But there's 40 million more African children that want to go to school who can't, and in these dangerous times it might be just smart to get them to school.

So, unless we keep track of these promises and fulfill them, they won't go to school. So that's the kind of yin and yang of this DATA report.

S. O'BRIEN: There is a theory, Bono, as I'm sure you've heard before, that people will say, listen, what Africa really needs is something that money can't buy. Africa needs political growth and socioeconomic growth. And by -- sometimes by giving large chunks of money, what you really do is fund brutal dictators, who often, as we know from Africa's history, steal the money, take the money, and it never gets to the people who really, really need it. How do you make sure that doesn't happen?

BONO: That used to be true. The Cold War was fought on the African continent, and we in the West propped up some very dangerous dictators by giving them loans and throwing aid at them, because they were not communists. And we can't then point to the waste of those resources as just their fault.

Anyway, that era is over. Now we only increase aid to countries where we can see that they're tackling corruption, where there's a clear and transparent process. If there's not, we pull out. In Ethiopia, things were looking great for a while, and then we couldn't see where the money was going, people pulled out. In Uganda, the Global Fund, this extraordinary organization that gets AIDS drugs to people and fights TB and malaria, they pulled out of Uganda because they couldn't see the -- where the money was going.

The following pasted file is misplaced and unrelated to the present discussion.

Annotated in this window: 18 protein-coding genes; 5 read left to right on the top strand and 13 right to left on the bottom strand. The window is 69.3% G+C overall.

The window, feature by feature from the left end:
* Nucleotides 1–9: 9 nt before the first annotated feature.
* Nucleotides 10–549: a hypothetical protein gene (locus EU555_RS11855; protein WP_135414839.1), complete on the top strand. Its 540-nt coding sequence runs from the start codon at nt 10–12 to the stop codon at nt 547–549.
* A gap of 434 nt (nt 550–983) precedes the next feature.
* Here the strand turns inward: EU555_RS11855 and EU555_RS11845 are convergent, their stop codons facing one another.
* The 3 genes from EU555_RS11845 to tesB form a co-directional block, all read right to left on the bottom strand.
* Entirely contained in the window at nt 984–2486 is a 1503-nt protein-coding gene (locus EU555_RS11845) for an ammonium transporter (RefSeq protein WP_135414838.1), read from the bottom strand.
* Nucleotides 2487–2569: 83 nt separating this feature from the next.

It's a new era of aid, and I think Americans will become much more generous when they know that the money is being spent well. And I can assure you, with the Millennium Challenge corporation supported in Congress, that's what will happen.

S. O'BRIEN: Let's look ahead in the little time I have left with you. You say it's a report card and a road map. You point to a lot of nations that are behind, that aren't really on track to meet their goals, the U.S. included. What has to happen to make sure that in 2010 we're meeting that goal? What has to happen next?

BONO: I think the dawning of on the body politick that this strategic value in dealing with Africa's problems. It's a 40 percent Muslim country. A country like Nigeria is a big oil-producing country. And it would be awful to see Nigeria get into trouble. I think then just at the grassroots level, as we get into the 2008 election, I think politicians will be wise to pay attention to this movement, because it will be five million by then. And you know, that's like -- that's real political muscle.


S. O'BRIEN: If you want more information on Bono's campaign to help fight poverty, go to data.org, or one.org

© Cable News Network, 2006.